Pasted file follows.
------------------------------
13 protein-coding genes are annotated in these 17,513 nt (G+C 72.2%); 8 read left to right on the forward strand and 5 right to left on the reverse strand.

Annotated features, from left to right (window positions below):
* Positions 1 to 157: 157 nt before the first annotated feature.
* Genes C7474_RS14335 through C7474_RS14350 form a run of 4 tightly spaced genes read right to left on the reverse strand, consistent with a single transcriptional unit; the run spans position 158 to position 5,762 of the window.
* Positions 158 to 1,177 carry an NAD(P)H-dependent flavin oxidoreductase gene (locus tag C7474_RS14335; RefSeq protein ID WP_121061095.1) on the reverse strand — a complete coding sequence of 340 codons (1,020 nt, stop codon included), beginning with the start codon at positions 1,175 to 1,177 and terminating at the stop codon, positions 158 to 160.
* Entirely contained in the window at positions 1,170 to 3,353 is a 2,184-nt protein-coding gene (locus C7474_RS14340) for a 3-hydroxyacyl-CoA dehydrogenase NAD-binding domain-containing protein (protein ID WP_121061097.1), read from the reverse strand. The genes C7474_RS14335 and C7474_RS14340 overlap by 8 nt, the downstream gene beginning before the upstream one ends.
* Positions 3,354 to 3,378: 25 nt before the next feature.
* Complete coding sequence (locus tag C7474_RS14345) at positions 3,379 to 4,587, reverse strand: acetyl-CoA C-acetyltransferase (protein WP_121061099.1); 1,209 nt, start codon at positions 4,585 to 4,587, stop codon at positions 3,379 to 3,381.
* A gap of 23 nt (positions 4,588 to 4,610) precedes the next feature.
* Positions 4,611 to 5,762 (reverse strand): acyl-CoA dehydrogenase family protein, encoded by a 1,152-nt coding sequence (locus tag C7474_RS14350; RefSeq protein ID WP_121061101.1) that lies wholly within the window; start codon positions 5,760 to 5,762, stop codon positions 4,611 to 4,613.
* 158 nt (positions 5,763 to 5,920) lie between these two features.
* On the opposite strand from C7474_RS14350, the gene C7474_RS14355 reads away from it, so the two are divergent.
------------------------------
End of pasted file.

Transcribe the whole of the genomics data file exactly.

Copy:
13 protein-coding genes are annotated in these 17,513 nt (G+C 72.2%); 8 read left to right on the forward strand and 5 right to left on the reverse strand.

Annotated features, from left to right (window positions below):
* Positions 1 to 157: 157 nt before the first annotated feature.
* Genes C7474_RS14335 through C7474_RS14350 form a run of 4 tightly spaced genes read right to left on the reverse strand, consistent with a single transcriptional unit; the run spans position 158 to position 5,762 of the window.
* Positions 158 to 1,177 carry an NAD(P)H-dependent flavin oxidoreductase gene (locus tag C7474_RS14335; RefSeq protein ID WP_121061095.1) on the reverse strand — a complete coding sequence of 340 codons (1,020 nt, stop codon included), beginning with the start codon at positions 1,175 to 1,177 and terminating at the stop codon, positions 158 to 160.
* Entirely contained in the window at positions 1,170 to 3,353 is a 2,184-nt protein-coding gene (locus C7474_RS14340) for a 3-hydroxyacyl-CoA dehydrogenase NAD-binding domain-containing protein (protein ID WP_121061097.1), read from the reverse strand. The genes C7474_RS14335 and C7474_RS14340 overlap by 8 nt, the downstream gene beginning before the upstream one ends.
* Positions 3,354 to 3,378: 25 nt before the next feature.
* Complete coding sequence (locus tag C7474_RS14345) at positions 3,379 to 4,587, reverse strand: acetyl-CoA C-acetyltransferase (protein WP_121061099.1); 1,209 nt, start codon at positions 4,585 to 4,587, stop codon at positions 3,379 to 3,381.
* A gap of 23 nt (positions 4,588 to 4,610) precedes the next feature.
* Positions 4,611 to 5,762 (reverse strand): acyl-CoA dehydrogenase family protein, encoded by a 1,152-nt coding sequence (locus tag C7474_RS14350; RefSeq protein ID WP_121061101.1) that lies wholly within the window; start codon positions 5,760 to 5,762, stop codon positions 4,611 to 4,613.
* 158 nt (positions 5,763 to 5,920) lie between these two features.
* On the opposite strand from C7474_RS14350, the gene C7474_RS14355 reads away from it, so the two are divergent.